At Bracebridge Animal Hospital, a progressive and preventative control program for parasites is recommended. Our guidelines are based on the recommendations of the Companion Animal Parasite Council and have been modified to address the common parasites we deal with in Muskoka.
We know that many of the parasites of companion animals are transmissible to their human counterparts, particularly children. Regular preventative treatment is strongly recommended for all pets depending on their lifestyle and risk factors for exposure to various parasitic diseases. Pets that spend time outdoors, those that hunt or have contact with other pets or wildlife, and even those that eat things off the ground outside are generally at greater risk for contracting parasites.
All medications used for parasite control at our hospital are extremely safe and cost effective thus making parasite control a sensible preventative measure in the general healthcare program for your pet.
Hookworms can be a serious cause of illness in puppies and kittens. The worms survive by siphoning off their host’s blood, so that in heavy infections there can be a significant or even fatal anemia.
Adult worms can produce several thousand eggs daily, and cats and dogs can become infected when a larva from one of these eggs penetrates through their skin, is swallowed through grooming or grazing behaviours, or is ingested along with a prey species. Puppies can also become infected through their mother’s milk, though this does not happen with kittens.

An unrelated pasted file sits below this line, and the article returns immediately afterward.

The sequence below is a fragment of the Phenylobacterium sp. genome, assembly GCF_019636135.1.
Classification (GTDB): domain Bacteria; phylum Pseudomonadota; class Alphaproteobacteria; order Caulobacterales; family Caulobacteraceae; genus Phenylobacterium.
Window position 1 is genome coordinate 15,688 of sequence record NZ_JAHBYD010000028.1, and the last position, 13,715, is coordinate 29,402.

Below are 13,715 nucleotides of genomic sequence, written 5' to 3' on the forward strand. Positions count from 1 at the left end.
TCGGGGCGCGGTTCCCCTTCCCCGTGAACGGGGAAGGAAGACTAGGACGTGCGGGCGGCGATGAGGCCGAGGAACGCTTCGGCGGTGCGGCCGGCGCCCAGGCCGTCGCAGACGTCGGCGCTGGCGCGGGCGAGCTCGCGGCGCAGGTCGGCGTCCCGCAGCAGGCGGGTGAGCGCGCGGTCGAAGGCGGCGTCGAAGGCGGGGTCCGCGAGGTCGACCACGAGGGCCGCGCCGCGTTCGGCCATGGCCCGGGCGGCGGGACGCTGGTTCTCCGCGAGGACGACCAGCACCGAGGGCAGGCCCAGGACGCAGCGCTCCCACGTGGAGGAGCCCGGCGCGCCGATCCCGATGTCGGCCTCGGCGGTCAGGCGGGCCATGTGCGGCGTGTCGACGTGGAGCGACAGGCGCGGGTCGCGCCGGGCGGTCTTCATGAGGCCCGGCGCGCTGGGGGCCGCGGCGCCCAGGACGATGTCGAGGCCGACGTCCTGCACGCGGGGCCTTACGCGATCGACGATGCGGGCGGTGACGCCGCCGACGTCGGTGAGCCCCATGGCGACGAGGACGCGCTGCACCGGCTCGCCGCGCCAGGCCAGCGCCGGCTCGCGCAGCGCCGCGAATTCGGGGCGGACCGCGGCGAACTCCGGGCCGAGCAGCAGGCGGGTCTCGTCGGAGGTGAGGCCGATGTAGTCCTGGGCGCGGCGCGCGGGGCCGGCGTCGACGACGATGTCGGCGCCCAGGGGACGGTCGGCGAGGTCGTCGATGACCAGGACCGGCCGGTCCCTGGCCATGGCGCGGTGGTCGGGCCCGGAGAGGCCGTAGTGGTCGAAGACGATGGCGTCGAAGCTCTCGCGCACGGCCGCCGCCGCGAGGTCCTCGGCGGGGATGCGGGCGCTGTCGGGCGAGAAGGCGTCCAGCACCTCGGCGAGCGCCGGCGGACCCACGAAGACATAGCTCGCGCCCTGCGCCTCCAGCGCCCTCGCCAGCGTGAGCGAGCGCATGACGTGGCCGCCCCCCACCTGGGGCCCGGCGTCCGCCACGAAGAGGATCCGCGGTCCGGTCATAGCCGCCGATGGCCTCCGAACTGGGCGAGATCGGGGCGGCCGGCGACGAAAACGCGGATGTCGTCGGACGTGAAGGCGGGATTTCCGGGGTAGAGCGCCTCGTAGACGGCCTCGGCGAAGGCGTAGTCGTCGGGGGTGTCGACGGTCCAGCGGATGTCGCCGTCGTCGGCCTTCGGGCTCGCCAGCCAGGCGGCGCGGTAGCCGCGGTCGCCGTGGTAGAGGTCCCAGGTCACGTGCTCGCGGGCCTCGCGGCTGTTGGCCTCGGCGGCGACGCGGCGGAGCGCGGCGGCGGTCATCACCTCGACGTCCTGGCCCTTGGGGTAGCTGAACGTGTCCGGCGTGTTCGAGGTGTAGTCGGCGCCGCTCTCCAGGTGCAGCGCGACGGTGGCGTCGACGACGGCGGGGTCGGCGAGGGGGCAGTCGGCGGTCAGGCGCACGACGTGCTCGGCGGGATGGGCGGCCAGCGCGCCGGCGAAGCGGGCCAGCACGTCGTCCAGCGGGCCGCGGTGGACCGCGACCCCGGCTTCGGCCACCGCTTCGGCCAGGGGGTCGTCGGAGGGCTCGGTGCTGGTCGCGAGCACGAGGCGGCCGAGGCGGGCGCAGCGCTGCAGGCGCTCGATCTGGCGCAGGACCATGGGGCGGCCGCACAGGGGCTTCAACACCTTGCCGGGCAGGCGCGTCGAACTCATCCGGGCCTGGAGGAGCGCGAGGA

Hookworms are quite susceptible to treatment with several different types of deworming products, though repeated and frequent treatments may be necessary in some circumstances.
Hookworms are a zoonotic threat, meaning that they can be transmitted to people, and they can cause illness in humans as well as in our cats and dogs. In humans, signs are often only found with large numbers of worms, and children tend to be the most seriously affected.
Also called ascarids, roundworms of dogs and cats are the most common of all the intestinal parasites. Adult worms look a bit like spaghetti, typically being 4-5 inches in length, pale yellow or white in colour, and round on cross-section. They live in your pet’s small intestine and can lay tens of thousands of eggs daily, which are very hardy and can live in the environment for years. Occasionally roundworms will be seen in a pet’s feces or vomit, but usually only the microscopic eggs are passed out in the stools.
Cats and dogs can become infected with roundworms from hunting or grazing behaviours, as they can ingest roundworm eggs or larvae from contaminated soil or plants, other animals’ feces, through their grooming behaviours, or from eating a prey animal. Roundworms can also be transmitted to puppies from their mother during her pregnancy, or to puppies and kittens via the mother’s milk. This form of transmission is very difficult to prevent, as the mother will likely have negative fecal tests despite carrying roundworm cysts in her muscle tissues. It is estimated that virtually 100% of puppies and kittens in North America are born with roundworm infections.
Roundworms are a zoonotic threat, meaning that they can be transmitted to people, and they can cause illness in humans as well as in our cats and dogs. In humans, the abnormal migration of roundworm larvae, known asvisceral larval migrans, can be a cause of organ damage and even blindness, with children being most likely to get infected.
Roundworms are quite susceptible to treatment with several different types of deworming products.
A common intestinal parasite of cats and dogs, tapeworms are one of the few “gut worms” that may give a pet owner some visible signs of its’ presence. Small white segments can at times be found on the surface of fresh feces, or clinging to the fur of a pet particularly around the rectal region. These white segments are often compared to grains of rice, or cucumber seeds, and are essenstially crawling egg-packets. Generally, our pets show no signs of illness with tapeworms.